Ethnic Charter Flight to Cameroon, imminent!
UKBA have served ‘Open ended removal directions’ on an unknown number of Cameroonian families, individual men & women, who are all currently in detention. They have not and will not be told the date/time of the removal, only that it will take place before the 15th September 2009. It may well happen this week.
This is a call for everyone to urge the Home Secretary to review government policy on forced removals to Cameroon by use of ‘Ethnic charter flight’. It is shocking to see Home Secretary Alan Johnson supporting and adopting such inhumane tactics to forcibly remove Cameroonians – vulnerable men, women and children – from UK to a country where the current regime is well-known for its poor record on human rights, and its corruption problems at all levels.
Despite the constitution and laws of Cameroon prohibiting the practice of torture, or other cruel, inhuman or degrading treatments, according to US Department of State Human Rights Report Cameroon 2008 (published 25/2/09) , “there were credible reports that security forces tortured, beat, and otherwise abused prisoners and detainees, including demonstrators and a human rights worker arrested during the February riots. The government rarely investigated or punished any of the officials involved.”
The report also stated that “The government’s human rights record remained poor, and it continued to commit human rights abuses. Security forces committed numerous unlawful killings. Security forces also engaged in torture, beatings, and other abuses, particularly of detainees and prisoners. Prison conditions were harsh and life threatening. Authorities arrested and detained anglophone citizens advocating secession, local human rights monitors and activists, persons not carrying government-issued identity cards, and other citizens. The government restricted citizens’ freedoms of speech, press, assembly, and association, and harassed journalists. Impeded citizens’ freedom of movement. Other problems included widespread official corruption; societal violence and discrimination against women; female genital mutilation (FGM); trafficking in persons, primarily children; and discrimination against pygmies, ethnic minorities, indigenous people, and homosexuals. The government restricted worker rights and the activities of independent labor organizations. Child labor, hereditary servitude, and forced labor, including forced child labor, were problems.”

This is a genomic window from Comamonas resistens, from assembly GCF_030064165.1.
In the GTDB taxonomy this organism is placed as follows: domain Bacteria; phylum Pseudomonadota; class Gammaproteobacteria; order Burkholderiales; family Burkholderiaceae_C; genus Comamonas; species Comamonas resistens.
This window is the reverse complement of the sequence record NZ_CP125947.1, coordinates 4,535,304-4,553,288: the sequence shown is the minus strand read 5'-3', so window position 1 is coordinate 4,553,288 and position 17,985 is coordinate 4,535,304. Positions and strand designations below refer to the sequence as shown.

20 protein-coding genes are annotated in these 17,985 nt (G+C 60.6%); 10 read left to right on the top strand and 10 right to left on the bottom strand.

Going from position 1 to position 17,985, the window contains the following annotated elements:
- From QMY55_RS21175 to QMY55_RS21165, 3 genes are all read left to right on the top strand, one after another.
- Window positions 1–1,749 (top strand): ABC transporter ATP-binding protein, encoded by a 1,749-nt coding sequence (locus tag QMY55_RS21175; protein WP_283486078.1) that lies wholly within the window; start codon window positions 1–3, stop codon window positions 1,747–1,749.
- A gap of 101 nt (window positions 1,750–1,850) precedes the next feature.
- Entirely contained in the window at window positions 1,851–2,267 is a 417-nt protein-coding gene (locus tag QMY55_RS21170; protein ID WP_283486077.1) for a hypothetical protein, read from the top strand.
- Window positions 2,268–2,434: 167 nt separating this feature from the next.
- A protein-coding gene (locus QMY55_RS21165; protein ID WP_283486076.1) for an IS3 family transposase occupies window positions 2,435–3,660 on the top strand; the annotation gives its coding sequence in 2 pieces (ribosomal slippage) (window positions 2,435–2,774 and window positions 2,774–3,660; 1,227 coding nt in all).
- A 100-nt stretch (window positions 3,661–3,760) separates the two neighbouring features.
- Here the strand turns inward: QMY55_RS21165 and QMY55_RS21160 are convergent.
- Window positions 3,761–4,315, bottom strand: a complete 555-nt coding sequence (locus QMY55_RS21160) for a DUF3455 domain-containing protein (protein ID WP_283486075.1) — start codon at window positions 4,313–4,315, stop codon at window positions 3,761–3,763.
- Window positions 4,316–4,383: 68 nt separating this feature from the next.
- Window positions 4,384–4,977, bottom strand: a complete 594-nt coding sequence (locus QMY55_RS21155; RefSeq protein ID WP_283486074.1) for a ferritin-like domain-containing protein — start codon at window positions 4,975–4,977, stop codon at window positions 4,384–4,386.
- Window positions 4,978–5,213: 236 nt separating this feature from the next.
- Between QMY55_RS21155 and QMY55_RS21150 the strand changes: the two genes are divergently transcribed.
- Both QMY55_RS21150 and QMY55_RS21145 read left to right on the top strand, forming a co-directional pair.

According to IRIN Yaounde, 26 August 2009, Cameroon as of end of 2008, more than 23,000 detainees were being held in facilities with a capacity for 16,000 people, according to CNHDL. Prison conditions are “draconian, inhuman and degrading”, a report released 12 August by the national commission on human rights and freedoms (CNDHL), which condemns both the physical conditions and the slowness of the judicial system. For years human rights watchdogs in and outside Cameroon have decried prison conditions in Cameroon. In addition to overcrowding, the organization cited the following as the most serious problems it found in visits to five of the country’s prisons: high death rate among detainees, absence of hygiene and medical care, shortage of toilet and washing facilities, failure to separate minors from the rest of the prison population and overall dilapidation of detention areas. Lack of food is also a problem, CNHDL says. “The food ration comes to less than 100 CFA francs (21 US cents) per prisoner per day.”
Please support the fight against charter flight removals to Cameroon by:
Sending Email/faxes to Rt Hon Alan Johnson, Home Secretary, demanding that this flight be cancelled on humanitarian grounds (especially in light of the numerous Human Rights reports expressing concerns about Cameroon authorities attitudes and actions particularly towards cultural and political persecution).
For further info please contact:
Geraldine Agbor – Tel 078 8194 8859
Source for this Message:
Campaign Against Removals to Cameroon